Last week, Lancaster Mayor R. Rex Parris gave the keynote address at the inaugural Cities Power Partnership (CPP) Summit in Kiama, Australia. The two-day summit featured a lineup of renewable energy and climate experts, government officials, and industry leaders. Parris additionally joined with CPP representatives and a number of Australian government officials for a joint press conference, encouraging Australian mayors to follow Lancaster’s lead in taking local action to combat climate change. As a Republican who sees climate change as a bi-partisan issue, to be tackled by Democrats and Republicans alike, Parris urged Australians to put party politics aside, and join Lancaster and the CPP in the fight against climate change.
“Governments worldwide simply don’t have the time to waste playing politics on climate change. The recent Intergovernmental Panel on Climate Change report shows that we need urgent action from all levels of government to limit devastating climate damage to our towns and cities,” Parris said. “Despite these findings, greenhouse gas pollution, along with global temperatures continue to rise. Meanwhile, cities and towns across the globe are joining forces to drive down greenhouse gas pollution through investment in renewable energy and sustainable transport. Alongside my Australian counterparts, I urge Australia’s city leaders, conservative and progressive, to join us in putting political differences aside and commit to meaningful action to tackle the greatest challenge of our age – climate change.”
The city of Lancaster, an Alternative Energy Research Center of Excellence for the state of California, has become a global leader in municipal sustainability in only a decade. Since Parris was elected Mayor in 2008, the city has launched its own energy utility, which offers residents and business owners cleaner energy options; converted 25 school facilities and five city facilities to solar, creating hundreds of jobs in the process; and purchased 18,000 of its streetlights from Southern California Edison and converted them into energy efficient LEDs. In addition, Lancaster was also the first city in California to mandate Zero Net Energy standards for all new homes built in Lancaster and the first city in Southern California Edison territory to break away and forge its own Community Choice Aggregator.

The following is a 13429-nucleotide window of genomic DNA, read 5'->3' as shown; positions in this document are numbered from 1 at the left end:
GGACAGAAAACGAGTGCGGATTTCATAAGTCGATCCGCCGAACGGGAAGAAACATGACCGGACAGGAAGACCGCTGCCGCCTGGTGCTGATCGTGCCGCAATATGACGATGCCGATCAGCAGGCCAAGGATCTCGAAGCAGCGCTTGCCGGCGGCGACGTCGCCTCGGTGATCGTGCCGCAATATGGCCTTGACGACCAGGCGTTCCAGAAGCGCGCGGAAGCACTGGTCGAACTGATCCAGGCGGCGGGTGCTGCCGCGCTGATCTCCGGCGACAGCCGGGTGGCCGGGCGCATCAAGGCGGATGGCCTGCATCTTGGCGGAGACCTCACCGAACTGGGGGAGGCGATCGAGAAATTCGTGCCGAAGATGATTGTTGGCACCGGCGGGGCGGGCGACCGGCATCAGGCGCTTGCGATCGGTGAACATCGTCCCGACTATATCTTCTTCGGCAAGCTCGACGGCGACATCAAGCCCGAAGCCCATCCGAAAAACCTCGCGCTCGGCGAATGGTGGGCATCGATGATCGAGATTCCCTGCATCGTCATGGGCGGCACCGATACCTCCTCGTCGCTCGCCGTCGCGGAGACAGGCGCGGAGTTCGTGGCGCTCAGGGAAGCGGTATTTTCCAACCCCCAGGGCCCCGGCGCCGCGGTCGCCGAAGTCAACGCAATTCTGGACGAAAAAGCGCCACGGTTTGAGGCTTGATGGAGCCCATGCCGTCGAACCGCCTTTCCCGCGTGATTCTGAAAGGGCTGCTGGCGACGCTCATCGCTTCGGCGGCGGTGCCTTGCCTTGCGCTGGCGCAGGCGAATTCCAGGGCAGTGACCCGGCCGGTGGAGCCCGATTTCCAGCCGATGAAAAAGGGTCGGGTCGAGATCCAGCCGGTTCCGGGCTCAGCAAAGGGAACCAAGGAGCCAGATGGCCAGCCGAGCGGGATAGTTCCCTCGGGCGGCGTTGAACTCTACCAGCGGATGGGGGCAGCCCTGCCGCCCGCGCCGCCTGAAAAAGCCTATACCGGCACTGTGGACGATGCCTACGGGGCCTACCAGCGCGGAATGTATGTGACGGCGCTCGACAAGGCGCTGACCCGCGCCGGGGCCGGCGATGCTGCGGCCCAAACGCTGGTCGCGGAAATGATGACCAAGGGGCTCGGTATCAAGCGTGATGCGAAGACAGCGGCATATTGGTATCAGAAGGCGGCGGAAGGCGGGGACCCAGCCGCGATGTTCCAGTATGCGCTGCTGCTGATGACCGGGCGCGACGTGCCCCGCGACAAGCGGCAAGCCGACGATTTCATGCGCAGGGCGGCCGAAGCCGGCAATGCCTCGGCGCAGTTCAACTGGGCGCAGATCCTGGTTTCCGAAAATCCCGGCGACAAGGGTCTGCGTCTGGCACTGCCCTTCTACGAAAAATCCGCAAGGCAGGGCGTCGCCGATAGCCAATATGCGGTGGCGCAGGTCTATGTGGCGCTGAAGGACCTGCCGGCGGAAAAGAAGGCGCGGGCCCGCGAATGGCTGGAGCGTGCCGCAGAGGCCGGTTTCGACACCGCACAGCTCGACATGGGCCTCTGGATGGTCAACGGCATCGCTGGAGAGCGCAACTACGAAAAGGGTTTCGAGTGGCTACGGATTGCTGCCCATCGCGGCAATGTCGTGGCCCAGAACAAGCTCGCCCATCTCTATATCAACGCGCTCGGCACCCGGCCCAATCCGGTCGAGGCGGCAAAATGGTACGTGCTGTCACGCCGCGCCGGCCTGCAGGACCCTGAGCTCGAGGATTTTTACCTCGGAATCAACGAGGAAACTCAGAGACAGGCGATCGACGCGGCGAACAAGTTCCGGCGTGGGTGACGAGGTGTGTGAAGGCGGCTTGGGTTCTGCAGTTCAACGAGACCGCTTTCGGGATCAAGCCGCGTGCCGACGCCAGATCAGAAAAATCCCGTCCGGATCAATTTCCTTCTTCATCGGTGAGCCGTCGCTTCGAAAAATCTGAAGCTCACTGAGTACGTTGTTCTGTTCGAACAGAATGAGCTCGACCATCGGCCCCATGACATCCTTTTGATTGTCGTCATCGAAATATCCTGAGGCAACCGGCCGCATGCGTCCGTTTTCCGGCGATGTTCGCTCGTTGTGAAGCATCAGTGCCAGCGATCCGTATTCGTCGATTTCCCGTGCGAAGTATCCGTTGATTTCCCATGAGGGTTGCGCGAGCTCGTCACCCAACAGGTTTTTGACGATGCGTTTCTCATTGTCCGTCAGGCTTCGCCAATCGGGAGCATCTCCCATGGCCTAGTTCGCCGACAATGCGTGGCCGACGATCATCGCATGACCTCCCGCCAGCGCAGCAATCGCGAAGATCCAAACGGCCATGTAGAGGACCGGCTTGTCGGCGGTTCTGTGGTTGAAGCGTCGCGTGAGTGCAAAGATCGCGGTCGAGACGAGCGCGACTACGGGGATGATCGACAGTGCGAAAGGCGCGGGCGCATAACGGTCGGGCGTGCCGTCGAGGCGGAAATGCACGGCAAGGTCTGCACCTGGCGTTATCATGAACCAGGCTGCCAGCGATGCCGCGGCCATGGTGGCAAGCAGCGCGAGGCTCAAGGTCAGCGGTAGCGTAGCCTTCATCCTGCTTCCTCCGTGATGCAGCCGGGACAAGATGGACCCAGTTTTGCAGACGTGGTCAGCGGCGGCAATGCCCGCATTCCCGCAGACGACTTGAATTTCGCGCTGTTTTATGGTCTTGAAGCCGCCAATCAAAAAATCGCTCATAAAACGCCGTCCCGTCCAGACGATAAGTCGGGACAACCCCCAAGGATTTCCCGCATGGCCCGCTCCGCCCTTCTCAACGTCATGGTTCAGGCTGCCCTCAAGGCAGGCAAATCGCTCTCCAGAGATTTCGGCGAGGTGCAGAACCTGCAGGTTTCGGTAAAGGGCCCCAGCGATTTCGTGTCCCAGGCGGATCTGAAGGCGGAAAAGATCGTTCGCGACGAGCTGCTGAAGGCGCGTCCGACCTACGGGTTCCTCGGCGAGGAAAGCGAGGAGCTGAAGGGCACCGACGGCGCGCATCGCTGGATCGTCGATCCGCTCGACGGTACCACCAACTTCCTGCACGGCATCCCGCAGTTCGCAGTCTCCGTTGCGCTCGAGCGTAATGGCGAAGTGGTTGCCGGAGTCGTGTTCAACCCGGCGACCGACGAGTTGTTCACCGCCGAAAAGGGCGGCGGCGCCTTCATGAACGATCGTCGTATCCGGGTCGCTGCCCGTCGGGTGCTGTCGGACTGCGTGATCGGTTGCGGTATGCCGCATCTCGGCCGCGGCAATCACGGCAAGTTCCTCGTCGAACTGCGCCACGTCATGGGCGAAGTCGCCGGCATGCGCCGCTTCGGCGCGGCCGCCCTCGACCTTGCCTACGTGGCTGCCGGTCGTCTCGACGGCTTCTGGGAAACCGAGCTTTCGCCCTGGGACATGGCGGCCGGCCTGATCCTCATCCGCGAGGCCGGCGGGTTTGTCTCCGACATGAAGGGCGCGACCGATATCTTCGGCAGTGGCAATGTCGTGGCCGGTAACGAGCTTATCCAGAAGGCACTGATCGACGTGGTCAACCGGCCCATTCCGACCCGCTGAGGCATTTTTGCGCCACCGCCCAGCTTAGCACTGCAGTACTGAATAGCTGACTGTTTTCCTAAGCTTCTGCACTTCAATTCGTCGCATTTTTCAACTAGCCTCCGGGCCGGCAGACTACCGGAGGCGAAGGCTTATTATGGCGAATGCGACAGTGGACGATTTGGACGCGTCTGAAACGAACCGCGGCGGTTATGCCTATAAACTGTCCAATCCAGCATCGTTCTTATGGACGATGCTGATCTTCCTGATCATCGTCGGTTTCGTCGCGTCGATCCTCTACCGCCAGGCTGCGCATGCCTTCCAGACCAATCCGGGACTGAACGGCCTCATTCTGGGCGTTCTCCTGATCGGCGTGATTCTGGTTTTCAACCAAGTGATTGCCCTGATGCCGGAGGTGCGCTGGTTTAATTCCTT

During his keynote address, Parris highlighted a keystone of Lancaster’s success – the development of partnerships with like-minded, trail-blazing organizations. At the direction of Mayor Parris, the city forged a relationship with BYD, the world’s largest electric vehicle manufacturer, to build their North American electric bus manufacturing plant in Lancaster. BYD and the city also partnered with KB Home to develop the Zero House 2.0, a groundbreaking home featuring net-zero energy usage, as well as zero freshwater irrigation use. The city’s relationship with BYD led to another dynamic partnership with the region’s public transit agency, Antelope Valley Transit Authority, which plans to debut the nation’s first 100% all-electric bus fleet by the end of 2018. BYD has recently expanded to triple its former size and employs hundreds of local workers.
“Sustainability just makes sense. When done right, it not only reduces carbon emissions, it attracts new industries, produces jobs, generates revenue, and creates a better future for our children and grandchildren,” Parris continued. “The city of Lancaster knows firsthand the power of partnerships. I commend the Australian officials who are putting politics aside to partner together with Cities Power Partnership to do what is best for our cities, our residents, and our planet.”
The CPP is Australia’s largest local government climate program, run by Australia’s Climate Council. Launched in July 2017 with 70 member councils and growing, the CPP program represents more than 8 million Australians and 250 towns and cities. For more information on the CPP visit: citiespowerpartnership.org.au.